I may be countered on this point by those who feel Wang’s work lacks the auteur sensibilities of other new cinema filmmakers, whether it’s Hou’s unique poetic distance or Yang’s aesthetic dissection of urban isolation and anomie leaving Wang’s work looking rather run of the mill in comparison. There is even the lack of beautifully long takes we see in the films of Chang Yi, Wan Ren, or Kun-hou Chen, a characteristic we have almost come to expect from this era.

All valid points, but this could so easily result in us missing the emotive and historical value of Wang’s work. His films may be technically conventional, but his strong characters and emphasis on small moments do compensate on some level.

This is evident in The Strawman, where the poor children are peaking into their own house, salivating as rich guests eat a modest banquet. Eager to get his hands on some leftovers the younger boy watches anxiously, hoping the guests will leave one side of the fish behind. “Rich people never eat both sides of the fish” is uttered, only raising the children’s hopes even more. When the fish is eventually flipped over and the bottom half is devoured, the small boy cries loudly in dismay. Wang’s well-observed work is often made up of such deceptively trivial moments that almost always outshine the central stories.

Another common critique is Wang’s frequent use of comedy, which apparently prevented him from being considered a “serious” contributor of the era. But it is possible that the formal approach of other new cinema directors have influenced a criterion too narrow to properly appreciate Wang’s work?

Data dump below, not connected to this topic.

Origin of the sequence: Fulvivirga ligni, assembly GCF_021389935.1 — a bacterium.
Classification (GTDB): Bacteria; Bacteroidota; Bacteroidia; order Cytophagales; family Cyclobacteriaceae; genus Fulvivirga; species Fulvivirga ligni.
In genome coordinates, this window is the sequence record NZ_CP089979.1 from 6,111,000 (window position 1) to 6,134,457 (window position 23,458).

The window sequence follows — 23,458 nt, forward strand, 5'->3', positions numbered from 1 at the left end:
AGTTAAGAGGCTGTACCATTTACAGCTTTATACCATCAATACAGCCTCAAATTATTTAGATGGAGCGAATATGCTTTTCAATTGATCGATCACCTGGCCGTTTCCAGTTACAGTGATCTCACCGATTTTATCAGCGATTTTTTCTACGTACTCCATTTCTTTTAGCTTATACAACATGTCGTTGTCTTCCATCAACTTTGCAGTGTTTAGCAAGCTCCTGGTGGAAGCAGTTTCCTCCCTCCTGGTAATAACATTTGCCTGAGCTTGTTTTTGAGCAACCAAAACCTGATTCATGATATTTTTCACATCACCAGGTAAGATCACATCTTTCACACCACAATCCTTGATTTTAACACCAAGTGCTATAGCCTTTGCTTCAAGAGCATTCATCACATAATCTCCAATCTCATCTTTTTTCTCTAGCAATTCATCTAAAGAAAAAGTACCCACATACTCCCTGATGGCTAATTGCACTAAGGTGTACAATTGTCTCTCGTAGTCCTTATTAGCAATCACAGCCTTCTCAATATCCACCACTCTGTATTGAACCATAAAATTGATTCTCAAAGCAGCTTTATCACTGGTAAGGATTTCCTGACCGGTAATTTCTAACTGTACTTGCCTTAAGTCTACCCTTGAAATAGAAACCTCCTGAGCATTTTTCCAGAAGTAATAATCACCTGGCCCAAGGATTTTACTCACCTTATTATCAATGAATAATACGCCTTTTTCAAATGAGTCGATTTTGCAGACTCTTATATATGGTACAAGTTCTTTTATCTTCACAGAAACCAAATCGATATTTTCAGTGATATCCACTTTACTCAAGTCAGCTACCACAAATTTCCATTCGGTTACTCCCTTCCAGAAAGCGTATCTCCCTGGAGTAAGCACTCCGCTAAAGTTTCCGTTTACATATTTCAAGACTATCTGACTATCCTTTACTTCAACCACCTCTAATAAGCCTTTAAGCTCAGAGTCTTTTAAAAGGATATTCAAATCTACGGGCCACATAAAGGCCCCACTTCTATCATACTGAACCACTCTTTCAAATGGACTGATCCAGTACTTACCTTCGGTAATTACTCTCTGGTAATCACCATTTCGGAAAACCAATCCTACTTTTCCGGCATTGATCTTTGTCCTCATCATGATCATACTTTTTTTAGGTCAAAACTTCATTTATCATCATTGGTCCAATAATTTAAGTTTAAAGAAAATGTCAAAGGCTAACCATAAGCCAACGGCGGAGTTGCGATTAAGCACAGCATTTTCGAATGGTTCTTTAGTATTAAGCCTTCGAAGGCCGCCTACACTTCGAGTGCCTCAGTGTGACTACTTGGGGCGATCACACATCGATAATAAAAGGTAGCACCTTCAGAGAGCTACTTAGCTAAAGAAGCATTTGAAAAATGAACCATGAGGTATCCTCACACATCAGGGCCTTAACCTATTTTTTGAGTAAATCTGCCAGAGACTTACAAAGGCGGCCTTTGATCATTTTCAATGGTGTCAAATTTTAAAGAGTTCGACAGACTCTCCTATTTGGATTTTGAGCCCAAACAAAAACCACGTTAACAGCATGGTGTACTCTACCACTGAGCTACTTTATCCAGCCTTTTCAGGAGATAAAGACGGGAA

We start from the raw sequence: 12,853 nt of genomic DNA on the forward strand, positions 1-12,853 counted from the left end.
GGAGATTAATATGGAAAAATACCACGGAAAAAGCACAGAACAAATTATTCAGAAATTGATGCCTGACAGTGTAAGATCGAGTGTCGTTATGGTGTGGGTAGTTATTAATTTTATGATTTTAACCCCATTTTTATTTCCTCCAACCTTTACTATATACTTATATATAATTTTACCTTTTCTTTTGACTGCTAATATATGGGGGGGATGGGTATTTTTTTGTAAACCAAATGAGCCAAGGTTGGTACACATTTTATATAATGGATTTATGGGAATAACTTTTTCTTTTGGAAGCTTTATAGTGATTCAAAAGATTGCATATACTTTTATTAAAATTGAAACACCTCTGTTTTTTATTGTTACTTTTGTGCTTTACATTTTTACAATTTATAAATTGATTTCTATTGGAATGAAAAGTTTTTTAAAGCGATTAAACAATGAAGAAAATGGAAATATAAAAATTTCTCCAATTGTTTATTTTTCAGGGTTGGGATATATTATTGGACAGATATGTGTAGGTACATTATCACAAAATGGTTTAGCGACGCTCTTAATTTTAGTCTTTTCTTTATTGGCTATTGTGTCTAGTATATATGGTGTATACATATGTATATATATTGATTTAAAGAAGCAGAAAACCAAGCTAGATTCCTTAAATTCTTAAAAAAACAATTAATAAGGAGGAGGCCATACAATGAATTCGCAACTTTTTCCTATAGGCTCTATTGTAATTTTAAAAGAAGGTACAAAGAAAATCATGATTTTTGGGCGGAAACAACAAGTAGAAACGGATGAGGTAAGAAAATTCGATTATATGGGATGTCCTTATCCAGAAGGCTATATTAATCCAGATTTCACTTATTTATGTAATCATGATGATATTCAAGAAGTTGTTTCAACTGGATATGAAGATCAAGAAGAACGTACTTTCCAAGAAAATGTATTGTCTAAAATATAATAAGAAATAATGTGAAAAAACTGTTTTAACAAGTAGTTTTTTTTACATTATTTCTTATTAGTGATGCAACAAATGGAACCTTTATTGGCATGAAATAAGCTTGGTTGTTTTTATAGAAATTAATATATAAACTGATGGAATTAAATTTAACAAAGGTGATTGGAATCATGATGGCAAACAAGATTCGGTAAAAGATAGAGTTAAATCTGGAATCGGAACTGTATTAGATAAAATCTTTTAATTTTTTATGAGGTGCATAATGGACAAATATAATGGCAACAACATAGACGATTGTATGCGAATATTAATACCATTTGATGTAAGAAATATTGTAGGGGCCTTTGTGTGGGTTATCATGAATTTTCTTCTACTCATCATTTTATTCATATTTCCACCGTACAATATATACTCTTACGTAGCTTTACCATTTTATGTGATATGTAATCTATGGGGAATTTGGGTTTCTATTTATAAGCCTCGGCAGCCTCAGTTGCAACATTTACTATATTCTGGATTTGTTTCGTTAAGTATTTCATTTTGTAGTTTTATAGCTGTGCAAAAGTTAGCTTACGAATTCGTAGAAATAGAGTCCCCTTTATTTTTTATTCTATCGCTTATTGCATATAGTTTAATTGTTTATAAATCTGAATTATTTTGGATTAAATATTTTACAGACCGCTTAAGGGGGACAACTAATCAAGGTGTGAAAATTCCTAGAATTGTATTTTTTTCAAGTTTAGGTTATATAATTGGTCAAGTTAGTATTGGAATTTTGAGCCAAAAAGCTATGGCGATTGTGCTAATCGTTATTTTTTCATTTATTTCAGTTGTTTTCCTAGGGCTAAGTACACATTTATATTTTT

The humour takes nothing away from his beautifully observed and loveable characters. They are never depicted in a patronising way, only with warmth and charisma. You never really feel pity for them, just anger and frustration that the people you care about so much have been subject to such injustice. The comedic elements are also fairly subtle compared to what you’d usually expect in a drama comedy. The poignant and sombre moments clearly outweigh the humour. Wang has a good enough instinct knowing when something should be tackled seriously for his hasty dismissal to be unwarranted.

Much like his contemporary Chang Yi, Wang’s nativist films are commercially inclined, but are restrained enough to avoid the implications of melodrama. They are emotional, but never guilty of being sappy. The dramatic distance may not be as modernist as other figures of the movement, but enough to make his trilogy a worthy contribution to this incredibly important period of cinema.

‘Riding the Waves’ — A DC Chinese Film Festival Retrospective of the New Wave Chinese Cinema of the 80’s and 90’s runs from September 21-24.